Web Exclusive - October 2015
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Eco-Friendly Swimming Pool Draining

By Terry Arko

When drained for closing and cleaning, swimming pools can, unfortunately, become a contributor to the pollution and degradation of our waterways and oceans. As pool professionals and recreational facilities with swimming pools, we are all aware that it is imperative to make every effort possible to minimize the pool's environmental impact, especially when releasing water during draining. Here are some friendly reminders about the effects of pool draining and tips to ensure we all use "best practices" to minimize the impact on the environment while simultaneously conserving water.

Nutrient Overloading

When lakes, rivers and streams become overwhelmed with the byproducts of increased agriculture and industry, the result is an influx of algae-enriching nutrients, such as nitrogen and phosphates. Phosphates are a primary growth nutrient for algae, and when there is abundance in the waterways, excessive algae results. When an overabundance of algae occurs, dissolved oxygen levels decrease and fish begin to die. When this nutrient-rich water reaches oceans via streams and rivers, it causes persistent red tides made of toxic algae that kill marine mammals and fish, and can cause respiratory illness in humans who come in contact with the algae.

One vivid example of nutrient overloading is the prolific algae bloom that clogged the 2008 Olympic sailing venues off the coast of Qingdao, China. The blooms occurred in a heavily industrialized region of the Yellow Sea where untreated sewage from coastal cities and high levels of nitrates from agricultural and industrial runoff feed into the sea.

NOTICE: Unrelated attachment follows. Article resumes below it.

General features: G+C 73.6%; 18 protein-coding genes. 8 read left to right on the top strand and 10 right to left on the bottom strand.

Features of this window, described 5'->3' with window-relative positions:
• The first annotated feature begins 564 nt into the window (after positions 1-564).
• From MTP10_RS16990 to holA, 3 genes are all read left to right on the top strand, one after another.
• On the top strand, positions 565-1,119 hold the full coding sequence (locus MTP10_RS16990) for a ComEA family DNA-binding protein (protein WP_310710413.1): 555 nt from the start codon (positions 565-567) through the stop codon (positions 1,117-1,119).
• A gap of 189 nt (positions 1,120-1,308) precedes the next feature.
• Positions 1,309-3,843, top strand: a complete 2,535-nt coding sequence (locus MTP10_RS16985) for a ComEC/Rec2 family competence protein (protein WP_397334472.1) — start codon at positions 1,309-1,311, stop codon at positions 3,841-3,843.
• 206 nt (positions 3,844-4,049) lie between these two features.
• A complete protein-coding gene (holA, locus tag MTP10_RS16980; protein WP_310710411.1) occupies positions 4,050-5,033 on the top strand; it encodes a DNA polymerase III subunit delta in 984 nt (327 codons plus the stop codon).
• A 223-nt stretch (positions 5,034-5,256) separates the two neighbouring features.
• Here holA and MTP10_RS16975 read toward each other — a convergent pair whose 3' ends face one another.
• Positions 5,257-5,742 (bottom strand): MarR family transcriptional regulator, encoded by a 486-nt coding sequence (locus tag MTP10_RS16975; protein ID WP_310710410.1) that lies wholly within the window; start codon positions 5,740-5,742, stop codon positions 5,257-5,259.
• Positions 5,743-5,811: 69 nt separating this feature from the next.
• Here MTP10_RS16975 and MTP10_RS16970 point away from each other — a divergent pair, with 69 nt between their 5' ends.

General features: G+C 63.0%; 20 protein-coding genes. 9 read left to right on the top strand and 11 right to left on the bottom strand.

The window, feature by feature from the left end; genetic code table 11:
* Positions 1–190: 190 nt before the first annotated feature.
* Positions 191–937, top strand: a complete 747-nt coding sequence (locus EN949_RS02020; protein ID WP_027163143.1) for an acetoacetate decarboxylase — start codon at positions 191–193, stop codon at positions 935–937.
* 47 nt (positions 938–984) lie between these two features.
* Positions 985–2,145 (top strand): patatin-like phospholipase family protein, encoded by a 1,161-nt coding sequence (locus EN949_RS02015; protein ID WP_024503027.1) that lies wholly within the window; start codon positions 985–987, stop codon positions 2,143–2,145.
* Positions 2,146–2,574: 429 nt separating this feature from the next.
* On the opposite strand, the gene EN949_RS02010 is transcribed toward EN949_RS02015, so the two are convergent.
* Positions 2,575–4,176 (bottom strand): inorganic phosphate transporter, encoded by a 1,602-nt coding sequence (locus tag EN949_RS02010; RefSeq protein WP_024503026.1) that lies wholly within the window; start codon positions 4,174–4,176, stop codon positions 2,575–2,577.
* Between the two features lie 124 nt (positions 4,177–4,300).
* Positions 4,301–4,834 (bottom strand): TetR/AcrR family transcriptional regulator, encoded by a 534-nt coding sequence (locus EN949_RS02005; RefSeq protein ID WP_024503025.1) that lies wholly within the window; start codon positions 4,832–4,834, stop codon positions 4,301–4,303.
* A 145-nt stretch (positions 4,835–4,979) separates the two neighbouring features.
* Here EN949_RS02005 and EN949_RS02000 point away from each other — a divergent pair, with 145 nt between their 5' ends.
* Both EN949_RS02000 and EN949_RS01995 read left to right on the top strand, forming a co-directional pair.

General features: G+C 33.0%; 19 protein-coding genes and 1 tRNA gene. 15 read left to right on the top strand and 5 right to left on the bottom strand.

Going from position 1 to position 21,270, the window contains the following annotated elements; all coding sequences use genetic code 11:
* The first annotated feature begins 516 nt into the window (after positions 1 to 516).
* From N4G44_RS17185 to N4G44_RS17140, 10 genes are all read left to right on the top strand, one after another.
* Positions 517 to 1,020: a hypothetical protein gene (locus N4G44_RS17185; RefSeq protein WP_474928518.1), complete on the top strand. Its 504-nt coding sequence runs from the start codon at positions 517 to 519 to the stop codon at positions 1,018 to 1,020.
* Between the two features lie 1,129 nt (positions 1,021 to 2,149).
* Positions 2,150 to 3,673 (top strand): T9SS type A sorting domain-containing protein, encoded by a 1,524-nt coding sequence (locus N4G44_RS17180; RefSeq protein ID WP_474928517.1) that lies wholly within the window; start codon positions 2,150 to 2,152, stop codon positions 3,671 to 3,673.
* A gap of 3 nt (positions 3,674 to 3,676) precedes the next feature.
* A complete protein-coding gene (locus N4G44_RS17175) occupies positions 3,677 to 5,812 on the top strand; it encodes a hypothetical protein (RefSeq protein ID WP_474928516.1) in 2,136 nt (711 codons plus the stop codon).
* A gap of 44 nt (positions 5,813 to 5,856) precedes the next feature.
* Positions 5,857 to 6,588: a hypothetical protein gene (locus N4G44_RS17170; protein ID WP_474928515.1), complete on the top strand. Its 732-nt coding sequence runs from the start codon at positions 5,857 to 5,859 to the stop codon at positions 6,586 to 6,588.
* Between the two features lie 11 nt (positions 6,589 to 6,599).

According to the U.S. Geological Survey, 80 percent of the earth's surface is water. Ninety-seven percent of the water on earth is saltwater in oceans and seas. Three percent of the water is fresh, and only 1 percent of that is available for use. The problem is that today much of the water available for use is threatened by "nutrient overloading."

Environmental experts agree that the only way to solve the increasing algae problems is to limit the nutrient pollutants entering our lakes, rivers and streams.

Pool Chemicals' Effect on the Water System

It's important to understand the impact swimming pools can have upon the earth's water. When backwashing or draining, whatever is in the water eventually gets deposited into waterways. The following list is an example of what can end up in the water system when pools are drained:

  • Chlorine
  • Phosphates
  • Nitrates
  • Calcium hardness
  • High TDS
  • Bacteria and protozoa
  • Acidic water
  • Salt

All of these, individually or combined, can have a vast impact upon the environment, leading to possible fish kills, excessive algae, increased salinity and overall harm to the water. Because of this, many state and local environmental agencies regulate how, when and where swimming pools can be drained. It is the pool professionals' responsibility to know the local regulations for pool draining. Many areas have strict requirements for lowering chlorine levels and buffering acidic water. Others do not allow draining into storm drains or gutters. There are even some requirements that forbid pool water from touching any properties other than the property where the pool is located.